The following points have emerged from discussions within the Voice Browser working group and the Multimodal workshop:

What is the market within the area of the proposal? Who or what group wants this (providers, users, etc.)?

Multimodal interaction will enrich the user experience for mobile services, and is seen as an important stimulus for usage of 3G mobile networks. Additional market opportunities exist for desktop and kiosk based systems.

The organizations driving work on multimodal interaction include vendors of speech technology, vendors of mobile devices, browser companies, carriers and infrastructure solution providers

What community will benefit from this activity?

The ubiquity of mobile devices makes it likely that success of this activity will be very widespread indeed, involving a great number of people. Although, the initial focus is likely to be on mobile services, multimodal interaction will also be of value on desktops, kiosks and other systems.

Are members of this community part of W3C now?


Will they join the effort?

Yes. Over half the organizations participating in the Voice Browser working group have indicated a desire to join the proposed Multimodal Interaction working group. The Multimodal workshop with some 50 or so participants strongly recommended W3C to start work in this area. There have also been repeated requests from individual Member organizations.

Who or what currently exists in the market?

There are no open standards for multimodal interaction over the Web.

Is the market mature/growing/developing a niche?

Mobile Web services are expected to take off with recent agreements based upon W3C's work on mobile profiles for XHTML and CSS, and the worldwide deployment of packet wireless technology (e.g. 2.5 and 3G networks).

Pure telephony solutions based upon VoiceXML are now being deployed on a large scale, bringing much awaited usability benefits compared with traditional touch-tone based interactive voice response systems.

The mobile industry is now eager to embrace the benefits of multimodal interaction.

What competing technologies exist?What competing organizations exist?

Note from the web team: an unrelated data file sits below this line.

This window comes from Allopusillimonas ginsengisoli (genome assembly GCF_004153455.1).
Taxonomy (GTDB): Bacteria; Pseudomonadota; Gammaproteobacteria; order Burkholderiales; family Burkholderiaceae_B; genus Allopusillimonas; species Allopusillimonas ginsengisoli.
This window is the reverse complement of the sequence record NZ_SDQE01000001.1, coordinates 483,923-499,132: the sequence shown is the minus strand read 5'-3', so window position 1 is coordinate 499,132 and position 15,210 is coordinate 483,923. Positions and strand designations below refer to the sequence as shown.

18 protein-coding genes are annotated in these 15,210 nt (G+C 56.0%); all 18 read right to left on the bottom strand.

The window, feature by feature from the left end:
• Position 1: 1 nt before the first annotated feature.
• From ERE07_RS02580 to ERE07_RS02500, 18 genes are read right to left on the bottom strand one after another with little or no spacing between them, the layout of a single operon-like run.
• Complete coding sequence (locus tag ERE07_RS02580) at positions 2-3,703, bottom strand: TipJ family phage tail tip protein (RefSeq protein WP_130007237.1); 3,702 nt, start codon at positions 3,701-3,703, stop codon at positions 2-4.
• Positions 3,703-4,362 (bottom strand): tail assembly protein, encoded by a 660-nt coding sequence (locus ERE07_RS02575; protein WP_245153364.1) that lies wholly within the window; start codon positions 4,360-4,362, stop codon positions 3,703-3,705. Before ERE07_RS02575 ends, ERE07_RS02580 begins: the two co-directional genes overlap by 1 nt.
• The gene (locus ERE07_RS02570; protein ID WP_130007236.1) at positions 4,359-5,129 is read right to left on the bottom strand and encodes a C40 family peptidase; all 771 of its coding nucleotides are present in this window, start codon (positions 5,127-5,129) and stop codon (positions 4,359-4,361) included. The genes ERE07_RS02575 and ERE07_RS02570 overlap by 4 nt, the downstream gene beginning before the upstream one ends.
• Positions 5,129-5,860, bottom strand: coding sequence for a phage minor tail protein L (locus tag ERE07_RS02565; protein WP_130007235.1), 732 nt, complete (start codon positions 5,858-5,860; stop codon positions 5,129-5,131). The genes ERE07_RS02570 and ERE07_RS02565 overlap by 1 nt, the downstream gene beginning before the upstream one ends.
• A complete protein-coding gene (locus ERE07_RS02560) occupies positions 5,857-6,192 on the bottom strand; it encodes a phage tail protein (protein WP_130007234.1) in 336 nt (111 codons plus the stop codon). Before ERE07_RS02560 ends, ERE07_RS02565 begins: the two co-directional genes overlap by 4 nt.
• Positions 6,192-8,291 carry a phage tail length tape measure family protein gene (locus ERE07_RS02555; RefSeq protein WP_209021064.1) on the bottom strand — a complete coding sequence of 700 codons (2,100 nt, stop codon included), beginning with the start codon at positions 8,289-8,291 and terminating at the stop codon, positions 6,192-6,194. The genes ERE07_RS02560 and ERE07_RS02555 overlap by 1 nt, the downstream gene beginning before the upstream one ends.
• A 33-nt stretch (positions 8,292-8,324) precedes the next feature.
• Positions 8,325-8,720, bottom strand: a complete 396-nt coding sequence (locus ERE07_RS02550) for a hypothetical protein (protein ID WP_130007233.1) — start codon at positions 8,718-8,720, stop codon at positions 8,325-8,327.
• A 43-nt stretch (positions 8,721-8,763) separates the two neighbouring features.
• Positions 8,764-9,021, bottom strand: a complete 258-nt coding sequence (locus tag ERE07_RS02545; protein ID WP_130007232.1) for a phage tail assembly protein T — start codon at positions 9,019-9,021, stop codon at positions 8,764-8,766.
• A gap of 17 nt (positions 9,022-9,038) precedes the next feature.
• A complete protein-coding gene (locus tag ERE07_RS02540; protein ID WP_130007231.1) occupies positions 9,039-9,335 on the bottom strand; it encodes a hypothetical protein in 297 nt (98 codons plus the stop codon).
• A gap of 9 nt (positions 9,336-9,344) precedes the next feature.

The SALT Forum was launched on 15th October 2001 with a mission to develop standards for speech enabling HTML and XHTML. The announcement states their intention to submit specifications to a standards body during 2002. Their work may provide contributions for W3C work on multimodal interaction, involving a need for liaison between the two organizations.

What Team resources will be consumed (technical and administrative)?

See Section "Resources" below.

What is the scope of the work?

See the scope section in the proposed charter.

What are initial timetables?

See the proposed timeline in the proposed charter..

Is there a window of opportunity that cannot be missed?

Yes. The announcement of the SALT Forum, proprietary multimodal solutions from several companies, and research projects in other companies, plus the repeated requests for W3C to launch work on multimodal interaction combine to show that it is clearly time for W3C to act. Failure to act now might lead to the fragmentation and reduced interoperability of the Web.

What intellectual property (for example, an implementation) must be available for licensing and is this intellectual property available for a reasonable fee and in a non-discriminatory manner?

See the section about Intellectual Property in the proposed charter.

How might a potential Recommendation interact and overlap with existing international standards and Recommendations?

Any work done within the Multimodal Interaction Activity should take advantage of existing W3C specifications, such as XHTML, SMIL and XForms, as well as the specifications under development in the Voice Browser Activity, for instance, speech synthesis, speech recognition, and VoiceXML.

The IETF is expected to work on protocols for control of remote speech recognition and speech synthesis resources.